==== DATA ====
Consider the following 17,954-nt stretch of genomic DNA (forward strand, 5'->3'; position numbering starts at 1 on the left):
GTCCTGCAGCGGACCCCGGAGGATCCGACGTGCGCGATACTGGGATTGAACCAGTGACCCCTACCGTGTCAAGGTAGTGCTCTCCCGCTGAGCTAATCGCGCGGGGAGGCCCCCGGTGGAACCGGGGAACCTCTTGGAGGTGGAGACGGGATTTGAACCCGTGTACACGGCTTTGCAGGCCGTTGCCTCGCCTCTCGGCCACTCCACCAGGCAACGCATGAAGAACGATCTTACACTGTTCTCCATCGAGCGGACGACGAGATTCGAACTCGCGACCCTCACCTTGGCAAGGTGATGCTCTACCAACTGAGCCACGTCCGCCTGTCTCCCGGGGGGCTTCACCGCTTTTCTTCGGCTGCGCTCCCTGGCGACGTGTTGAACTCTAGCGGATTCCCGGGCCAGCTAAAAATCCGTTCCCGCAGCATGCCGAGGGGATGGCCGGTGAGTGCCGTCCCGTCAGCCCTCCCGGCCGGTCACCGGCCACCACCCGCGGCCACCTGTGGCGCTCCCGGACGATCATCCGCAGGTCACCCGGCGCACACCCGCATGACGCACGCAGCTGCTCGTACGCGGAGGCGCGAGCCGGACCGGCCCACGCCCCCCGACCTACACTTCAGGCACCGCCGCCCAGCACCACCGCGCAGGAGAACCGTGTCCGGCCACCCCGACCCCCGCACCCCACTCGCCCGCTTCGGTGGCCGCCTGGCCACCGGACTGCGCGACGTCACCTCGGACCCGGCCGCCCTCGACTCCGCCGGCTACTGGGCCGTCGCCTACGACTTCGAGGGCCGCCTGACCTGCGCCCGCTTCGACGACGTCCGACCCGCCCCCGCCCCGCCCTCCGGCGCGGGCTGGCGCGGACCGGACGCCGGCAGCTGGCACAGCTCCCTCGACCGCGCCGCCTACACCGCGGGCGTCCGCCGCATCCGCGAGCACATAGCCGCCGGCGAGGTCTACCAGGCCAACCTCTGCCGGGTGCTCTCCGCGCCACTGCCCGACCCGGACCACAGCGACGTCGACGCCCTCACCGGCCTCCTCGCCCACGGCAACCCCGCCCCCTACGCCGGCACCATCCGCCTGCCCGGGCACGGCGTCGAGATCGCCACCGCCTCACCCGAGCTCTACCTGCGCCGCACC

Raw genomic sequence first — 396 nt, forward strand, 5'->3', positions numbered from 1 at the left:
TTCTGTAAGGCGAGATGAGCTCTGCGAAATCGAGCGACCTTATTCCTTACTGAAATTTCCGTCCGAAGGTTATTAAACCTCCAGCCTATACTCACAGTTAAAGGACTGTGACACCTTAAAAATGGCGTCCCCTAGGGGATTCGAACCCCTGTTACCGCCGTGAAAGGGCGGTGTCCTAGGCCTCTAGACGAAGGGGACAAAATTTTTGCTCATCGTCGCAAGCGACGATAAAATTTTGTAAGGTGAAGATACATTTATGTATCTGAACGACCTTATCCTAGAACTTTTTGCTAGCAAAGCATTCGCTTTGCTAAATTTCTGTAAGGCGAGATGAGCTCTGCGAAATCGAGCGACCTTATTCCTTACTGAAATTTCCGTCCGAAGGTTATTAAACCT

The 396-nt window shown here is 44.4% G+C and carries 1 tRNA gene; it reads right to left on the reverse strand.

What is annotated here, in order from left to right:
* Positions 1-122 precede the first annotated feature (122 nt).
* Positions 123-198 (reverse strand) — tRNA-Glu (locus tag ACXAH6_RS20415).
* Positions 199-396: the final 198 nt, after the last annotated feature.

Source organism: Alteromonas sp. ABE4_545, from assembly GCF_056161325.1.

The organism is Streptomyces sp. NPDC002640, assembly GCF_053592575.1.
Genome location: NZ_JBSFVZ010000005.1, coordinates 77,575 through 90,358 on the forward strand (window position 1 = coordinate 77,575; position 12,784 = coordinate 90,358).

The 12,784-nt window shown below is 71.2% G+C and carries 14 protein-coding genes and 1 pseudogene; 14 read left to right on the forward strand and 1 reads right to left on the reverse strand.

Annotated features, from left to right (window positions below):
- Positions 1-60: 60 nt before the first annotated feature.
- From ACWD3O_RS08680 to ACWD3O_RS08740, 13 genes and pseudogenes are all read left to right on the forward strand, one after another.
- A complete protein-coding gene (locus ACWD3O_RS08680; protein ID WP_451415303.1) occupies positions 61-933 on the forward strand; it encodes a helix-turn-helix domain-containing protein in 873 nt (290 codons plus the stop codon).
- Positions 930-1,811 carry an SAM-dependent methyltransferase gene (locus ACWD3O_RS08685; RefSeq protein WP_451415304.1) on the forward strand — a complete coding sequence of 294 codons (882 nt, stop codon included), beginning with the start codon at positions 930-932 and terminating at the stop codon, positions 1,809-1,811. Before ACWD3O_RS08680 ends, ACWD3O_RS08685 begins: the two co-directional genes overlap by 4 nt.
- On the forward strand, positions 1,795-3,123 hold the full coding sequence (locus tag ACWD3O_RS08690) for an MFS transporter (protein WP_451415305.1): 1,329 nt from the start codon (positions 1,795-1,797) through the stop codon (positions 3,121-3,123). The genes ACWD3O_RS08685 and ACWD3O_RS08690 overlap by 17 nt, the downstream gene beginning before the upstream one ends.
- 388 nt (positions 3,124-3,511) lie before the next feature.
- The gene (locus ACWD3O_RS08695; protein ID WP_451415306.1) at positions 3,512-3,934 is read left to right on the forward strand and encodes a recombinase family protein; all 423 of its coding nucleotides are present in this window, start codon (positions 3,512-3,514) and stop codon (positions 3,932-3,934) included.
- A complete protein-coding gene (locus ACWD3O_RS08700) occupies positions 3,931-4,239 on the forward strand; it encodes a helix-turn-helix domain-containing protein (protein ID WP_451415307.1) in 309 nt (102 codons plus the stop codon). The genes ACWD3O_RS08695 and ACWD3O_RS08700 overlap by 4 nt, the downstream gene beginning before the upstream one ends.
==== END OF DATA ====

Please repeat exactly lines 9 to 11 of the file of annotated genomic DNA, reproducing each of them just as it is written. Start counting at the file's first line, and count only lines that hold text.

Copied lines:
* Positions 199-396: the final 198 nt, after the last annotated feature.

Source organism: Alteromonas sp. ABE4_545, from assembly GCF_056161325.1.

The organism is Streptomyces sp. NPDC002640, assembly GCF_053592575.1.